The CURMS has basically just modelled it's mahjong rules on Saki, which is at least something of a valid reference. Saki is the framework, and then Tenhou fills in gaps that are left by the anime (except for a few society specific things we've decided on for fringe cases). The EMA however seems to have made it's own flavour of what is a game already hugely overcomplicated by various different rule sets. The EMA ruleset isn't something I've seen as a specific ruleset on any Japanese mahjong game, and seems to be a weird combination of various different ones (it's Nashi + red tiles + other tweaks) which, in my opinion, could be streamlined and adjusted to be made a bit better.
It's made me fairly excited for the society in Cambridge next year. Partly from the perspective of wanting to attract more members so we can have an even larger showing when, hopefully, there is a 2011 Open, which I will look forward to immensely. I'm also excited because this tournament has showed that the games at the society are to a pretty high standard, and therefore there's actual meaning in the results and the long-term rankings of the society. We are, probably by a good margin, not the best players in Europe, but we're certainly up there as a pretty strong group. It'd be nice to think that some of the people who were there yesterday as beginners will keep up the game, keep improving and picking up strategy, and that when Riichi Mahjong is a bit more established and people are more experience next year, it'll be a far stronger field and more what I was expecting this year.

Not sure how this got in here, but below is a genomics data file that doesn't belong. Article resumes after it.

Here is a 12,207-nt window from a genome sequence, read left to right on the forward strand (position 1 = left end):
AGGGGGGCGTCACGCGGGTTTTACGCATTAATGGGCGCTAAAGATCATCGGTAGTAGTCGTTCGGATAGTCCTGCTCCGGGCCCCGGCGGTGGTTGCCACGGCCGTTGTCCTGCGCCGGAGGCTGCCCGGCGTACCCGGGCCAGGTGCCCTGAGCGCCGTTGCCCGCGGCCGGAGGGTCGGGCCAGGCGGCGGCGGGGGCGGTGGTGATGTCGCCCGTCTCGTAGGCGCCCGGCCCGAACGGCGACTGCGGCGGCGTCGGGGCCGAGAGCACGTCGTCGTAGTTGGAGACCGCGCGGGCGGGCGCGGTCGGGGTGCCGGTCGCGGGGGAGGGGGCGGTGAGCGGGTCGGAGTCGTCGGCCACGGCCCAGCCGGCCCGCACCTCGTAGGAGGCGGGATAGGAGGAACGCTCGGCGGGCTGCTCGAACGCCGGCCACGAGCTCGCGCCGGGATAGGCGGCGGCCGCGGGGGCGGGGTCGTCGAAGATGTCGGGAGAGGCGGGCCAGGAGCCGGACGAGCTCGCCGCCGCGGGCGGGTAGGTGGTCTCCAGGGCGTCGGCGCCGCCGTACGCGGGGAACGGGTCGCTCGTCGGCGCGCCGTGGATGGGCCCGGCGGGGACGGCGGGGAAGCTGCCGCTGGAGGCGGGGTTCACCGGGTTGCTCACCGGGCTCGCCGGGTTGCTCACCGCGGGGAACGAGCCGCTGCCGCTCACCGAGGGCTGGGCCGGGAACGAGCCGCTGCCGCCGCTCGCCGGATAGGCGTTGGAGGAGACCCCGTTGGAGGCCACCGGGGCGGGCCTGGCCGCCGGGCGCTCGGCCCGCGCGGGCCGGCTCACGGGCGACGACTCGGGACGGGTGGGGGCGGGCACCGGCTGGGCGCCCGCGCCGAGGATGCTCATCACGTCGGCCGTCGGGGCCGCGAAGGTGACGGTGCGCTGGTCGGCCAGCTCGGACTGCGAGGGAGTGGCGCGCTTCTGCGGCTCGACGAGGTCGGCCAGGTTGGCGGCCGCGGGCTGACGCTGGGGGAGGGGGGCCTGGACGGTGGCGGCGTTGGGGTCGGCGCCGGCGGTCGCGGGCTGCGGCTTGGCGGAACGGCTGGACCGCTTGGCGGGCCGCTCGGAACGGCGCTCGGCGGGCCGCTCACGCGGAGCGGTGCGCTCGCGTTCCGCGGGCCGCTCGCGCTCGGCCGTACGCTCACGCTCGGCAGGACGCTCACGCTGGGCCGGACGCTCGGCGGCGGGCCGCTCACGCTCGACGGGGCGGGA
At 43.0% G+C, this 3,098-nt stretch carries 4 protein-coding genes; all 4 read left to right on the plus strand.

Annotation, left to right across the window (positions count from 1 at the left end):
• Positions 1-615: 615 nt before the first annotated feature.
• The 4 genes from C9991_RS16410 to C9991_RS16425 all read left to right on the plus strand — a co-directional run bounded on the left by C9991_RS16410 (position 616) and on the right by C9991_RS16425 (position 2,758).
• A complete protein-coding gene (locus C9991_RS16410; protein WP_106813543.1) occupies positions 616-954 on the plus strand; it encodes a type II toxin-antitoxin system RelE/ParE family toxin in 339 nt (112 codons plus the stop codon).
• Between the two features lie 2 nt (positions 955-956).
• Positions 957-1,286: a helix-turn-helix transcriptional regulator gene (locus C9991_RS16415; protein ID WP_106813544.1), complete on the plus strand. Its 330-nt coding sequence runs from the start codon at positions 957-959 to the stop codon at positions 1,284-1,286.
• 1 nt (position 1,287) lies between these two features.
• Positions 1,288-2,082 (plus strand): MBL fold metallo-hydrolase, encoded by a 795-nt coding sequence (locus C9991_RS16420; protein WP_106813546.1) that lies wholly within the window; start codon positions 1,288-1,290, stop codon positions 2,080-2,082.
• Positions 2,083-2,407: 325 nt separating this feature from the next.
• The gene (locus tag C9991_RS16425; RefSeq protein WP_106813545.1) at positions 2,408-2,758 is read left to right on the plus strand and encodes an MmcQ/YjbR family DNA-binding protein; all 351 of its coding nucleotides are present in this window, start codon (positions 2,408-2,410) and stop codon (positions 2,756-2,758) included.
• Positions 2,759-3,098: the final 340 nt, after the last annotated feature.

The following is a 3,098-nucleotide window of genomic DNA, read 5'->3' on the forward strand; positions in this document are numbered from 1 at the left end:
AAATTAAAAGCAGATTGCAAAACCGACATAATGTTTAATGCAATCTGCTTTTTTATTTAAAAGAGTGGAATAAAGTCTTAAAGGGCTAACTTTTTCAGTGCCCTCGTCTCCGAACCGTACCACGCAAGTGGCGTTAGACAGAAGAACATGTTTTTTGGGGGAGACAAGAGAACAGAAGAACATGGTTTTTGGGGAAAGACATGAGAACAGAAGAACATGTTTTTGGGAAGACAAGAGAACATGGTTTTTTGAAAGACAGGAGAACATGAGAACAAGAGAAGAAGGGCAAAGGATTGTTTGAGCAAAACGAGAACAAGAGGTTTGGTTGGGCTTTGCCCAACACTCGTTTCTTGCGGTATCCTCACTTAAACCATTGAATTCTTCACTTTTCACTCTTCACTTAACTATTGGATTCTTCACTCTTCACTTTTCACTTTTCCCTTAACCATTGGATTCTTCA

PS. For anyone who has examined the CURMS leaderboards, I'm at/near the bottom not because I suck, but because I had a few experimental weeks and have played like a complete retard at certain points in the year, which have shoved me right down. It's quite hard to gain points for the leaderboard, but it's fairly easy to lose substantial amounts in a very short amount of time. I'm actually not that bad. Honest. No, really :(